Thursday, September 6, 2012

Into the home stretch

With the start of the new school year, I've returned to the regular morning 6:45/6:55 minyan. No more 8:00 minyan. (see The Gabbai at the regular minyan hadn't seen me in a while. So he approached me. His question: "how much longer do you have?" He meant how much longer do I have to say kaddish. The answer is: about six weeks. My last day of saying kaddish is October 10.

I'm coming into the home stretch of this year of mourning. I beginning to think about what it will be like when I'm finished saying kaddish. The answer is: I really have no idea. It's just that at the beginning of my mourning period, it seemed as if I would always be in mourning mode. Now the reality that the mourning period is time limited is sinking in.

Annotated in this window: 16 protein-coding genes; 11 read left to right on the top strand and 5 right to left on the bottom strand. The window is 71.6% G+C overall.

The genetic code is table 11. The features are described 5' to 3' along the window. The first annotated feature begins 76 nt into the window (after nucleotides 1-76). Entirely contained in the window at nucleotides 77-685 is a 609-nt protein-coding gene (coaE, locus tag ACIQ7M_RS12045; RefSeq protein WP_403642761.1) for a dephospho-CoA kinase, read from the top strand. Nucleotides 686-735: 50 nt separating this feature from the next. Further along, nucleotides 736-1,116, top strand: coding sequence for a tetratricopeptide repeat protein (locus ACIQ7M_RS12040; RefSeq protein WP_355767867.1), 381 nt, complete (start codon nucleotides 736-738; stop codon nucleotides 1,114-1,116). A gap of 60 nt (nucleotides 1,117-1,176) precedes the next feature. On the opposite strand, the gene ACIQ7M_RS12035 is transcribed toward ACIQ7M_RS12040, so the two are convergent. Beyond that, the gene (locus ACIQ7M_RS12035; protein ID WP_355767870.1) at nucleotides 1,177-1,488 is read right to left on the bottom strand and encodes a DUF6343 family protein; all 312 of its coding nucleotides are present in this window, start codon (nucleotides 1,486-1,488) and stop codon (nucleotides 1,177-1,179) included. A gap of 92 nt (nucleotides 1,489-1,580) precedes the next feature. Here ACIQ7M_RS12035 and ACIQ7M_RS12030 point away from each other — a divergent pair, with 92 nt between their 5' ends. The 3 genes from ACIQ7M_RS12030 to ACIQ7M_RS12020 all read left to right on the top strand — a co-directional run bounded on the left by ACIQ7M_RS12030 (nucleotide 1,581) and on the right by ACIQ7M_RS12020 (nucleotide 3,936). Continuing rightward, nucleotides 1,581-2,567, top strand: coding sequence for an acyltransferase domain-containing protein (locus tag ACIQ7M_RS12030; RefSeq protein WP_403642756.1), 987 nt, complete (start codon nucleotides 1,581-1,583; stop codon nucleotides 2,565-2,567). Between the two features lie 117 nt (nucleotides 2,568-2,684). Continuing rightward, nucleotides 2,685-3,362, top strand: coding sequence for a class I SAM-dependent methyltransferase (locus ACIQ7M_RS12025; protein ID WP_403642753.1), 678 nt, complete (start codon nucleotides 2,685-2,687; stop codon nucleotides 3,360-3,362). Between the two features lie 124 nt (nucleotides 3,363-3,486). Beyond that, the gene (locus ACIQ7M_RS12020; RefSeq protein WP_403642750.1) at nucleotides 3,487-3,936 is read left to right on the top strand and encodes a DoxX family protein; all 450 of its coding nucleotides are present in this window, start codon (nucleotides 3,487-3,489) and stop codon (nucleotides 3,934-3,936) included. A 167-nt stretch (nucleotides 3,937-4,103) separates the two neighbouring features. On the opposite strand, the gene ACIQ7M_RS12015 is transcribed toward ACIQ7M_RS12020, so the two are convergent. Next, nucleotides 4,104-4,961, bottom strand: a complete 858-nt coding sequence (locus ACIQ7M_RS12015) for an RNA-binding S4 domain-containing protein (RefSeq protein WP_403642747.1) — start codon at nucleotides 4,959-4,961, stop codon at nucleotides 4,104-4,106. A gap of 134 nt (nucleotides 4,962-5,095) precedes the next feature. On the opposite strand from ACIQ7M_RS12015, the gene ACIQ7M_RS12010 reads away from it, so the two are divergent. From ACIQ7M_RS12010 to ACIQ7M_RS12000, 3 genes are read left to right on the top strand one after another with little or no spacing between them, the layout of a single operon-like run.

Frankly, I'm looking forward to its end. I've committed, as Jewish custom dictates, to saying kaddish three times a day every day for the first 11 months. I've walked to shul and recited kaddish countless times. (I've calculated that each day I recited various kaddishes eight times, or 56 times a week, so, 240 times in a 30 day month, times 11 equals 2,640; see In that post, I calculated 2,656 kaddishes and I'm not about to check my math to figure out any discrepancy.)

I'm getting tired of the routine and the restrictions. I want it to end. I want my regular life back. I want to have my evenings unencumbered by shul obligations. I want to go to concerts. I'm getting ready to incorporate my mother's death into my life rather than having my life tied to mourning for her. I think that's the point of the kaddish year. It's such an overwhelming obligation that it eventually you say to yourself and to God: I have done my duty to myself and my mother, I have mourned for her day after day, now let me have my life back again.

(For another perspective on coming toward the end of the mourning period, see

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